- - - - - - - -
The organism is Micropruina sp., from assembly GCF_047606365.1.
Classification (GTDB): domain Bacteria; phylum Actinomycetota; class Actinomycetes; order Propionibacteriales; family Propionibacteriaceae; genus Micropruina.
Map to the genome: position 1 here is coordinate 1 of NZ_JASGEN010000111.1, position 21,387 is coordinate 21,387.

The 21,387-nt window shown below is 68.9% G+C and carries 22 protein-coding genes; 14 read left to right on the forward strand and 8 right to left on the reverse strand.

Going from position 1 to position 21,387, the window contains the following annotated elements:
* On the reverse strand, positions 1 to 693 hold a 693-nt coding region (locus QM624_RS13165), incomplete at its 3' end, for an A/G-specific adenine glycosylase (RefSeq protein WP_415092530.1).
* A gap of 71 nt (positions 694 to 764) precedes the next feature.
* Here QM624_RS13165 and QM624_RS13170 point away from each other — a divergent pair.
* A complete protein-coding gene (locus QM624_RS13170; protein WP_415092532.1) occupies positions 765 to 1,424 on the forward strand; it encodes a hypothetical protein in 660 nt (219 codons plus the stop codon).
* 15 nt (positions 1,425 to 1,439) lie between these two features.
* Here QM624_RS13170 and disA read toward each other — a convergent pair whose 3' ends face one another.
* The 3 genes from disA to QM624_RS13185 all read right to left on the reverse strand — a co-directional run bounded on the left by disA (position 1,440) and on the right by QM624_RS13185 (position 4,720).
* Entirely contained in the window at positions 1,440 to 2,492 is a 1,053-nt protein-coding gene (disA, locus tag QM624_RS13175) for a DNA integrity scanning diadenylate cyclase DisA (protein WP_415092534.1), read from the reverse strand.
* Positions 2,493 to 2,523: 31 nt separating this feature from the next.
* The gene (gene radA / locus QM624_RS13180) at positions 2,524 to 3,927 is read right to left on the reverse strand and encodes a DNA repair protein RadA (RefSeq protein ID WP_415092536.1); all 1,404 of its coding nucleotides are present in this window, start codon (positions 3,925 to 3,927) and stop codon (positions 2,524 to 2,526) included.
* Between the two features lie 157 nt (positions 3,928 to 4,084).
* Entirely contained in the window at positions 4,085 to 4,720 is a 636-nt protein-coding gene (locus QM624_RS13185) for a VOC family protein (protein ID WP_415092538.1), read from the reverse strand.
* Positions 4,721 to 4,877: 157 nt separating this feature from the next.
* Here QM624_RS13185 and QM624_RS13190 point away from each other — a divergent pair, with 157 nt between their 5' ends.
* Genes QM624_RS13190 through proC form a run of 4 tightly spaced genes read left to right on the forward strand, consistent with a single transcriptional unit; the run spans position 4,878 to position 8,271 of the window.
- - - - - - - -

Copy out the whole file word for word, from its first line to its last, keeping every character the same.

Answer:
The organism is Micropruina sp., from assembly GCF_047606365.1.
Classification (GTDB): domain Bacteria; phylum Actinomycetota; class Actinomycetes; order Propionibacteriales; family Propionibacteriaceae; genus Micropruina.
Map to the genome: position 1 here is coordinate 1 of NZ_JASGEN010000111.1, position 21,387 is coordinate 21,387.

The 21,387-nt window shown below is 68.9% G+C and carries 22 protein-coding genes; 14 read left to right on the forward strand and 8 right to left on the reverse strand.

Going from position 1 to position 21,387, the window contains the following annotated elements:
* On the reverse strand, positions 1 to 693 hold a 693-nt coding region (locus QM624_RS13165), incomplete at its 3' end, for an A/G-specific adenine glycosylase (RefSeq protein WP_415092530.1).
* A gap of 71 nt (positions 694 to 764) precedes the next feature.
* Here QM624_RS13165 and QM624_RS13170 point away from each other — a divergent pair.
* A complete protein-coding gene (locus QM624_RS13170; protein WP_415092532.1) occupies positions 765 to 1,424 on the forward strand; it encodes a hypothetical protein in 660 nt (219 codons plus the stop codon).
* 15 nt (positions 1,425 to 1,439) lie between these two features.
* Here QM624_RS13170 and disA read toward each other — a convergent pair whose 3' ends face one another.
* The 3 genes from disA to QM624_RS13185 all read right to left on the reverse strand — a co-directional run bounded on the left by disA (position 1,440) and on the right by QM624_RS13185 (position 4,720).
* Entirely contained in the window at positions 1,440 to 2,492 is a 1,053-nt protein-coding gene (disA, locus tag QM624_RS13175) for a DNA integrity scanning diadenylate cyclase DisA (protein WP_415092534.1), read from the reverse strand.
* Positions 2,493 to 2,523: 31 nt separating this feature from the next.
* The gene (gene radA / locus QM624_RS13180) at positions 2,524 to 3,927 is read right to left on the reverse strand and encodes a DNA repair protein RadA (RefSeq protein ID WP_415092536.1); all 1,404 of its coding nucleotides are present in this window, start codon (positions 3,925 to 3,927) and stop codon (positions 2,524 to 2,526) included.
* Between the two features lie 157 nt (positions 3,928 to 4,084).
* Entirely contained in the window at positions 4,085 to 4,720 is a 636-nt protein-coding gene (locus QM624_RS13185) for a VOC family protein (protein ID WP_415092538.1), read from the reverse strand.
* Positions 4,721 to 4,877: 157 nt separating this feature from the next.
* Here QM624_RS13185 and QM624_RS13190 point away from each other — a divergent pair, with 157 nt between their 5' ends.
* Genes QM624_RS13190 through proC form a run of 4 tightly spaced genes read left to right on the forward strand, consistent with a single transcriptional unit; the run spans position 4,878 to position 8,271 of the window.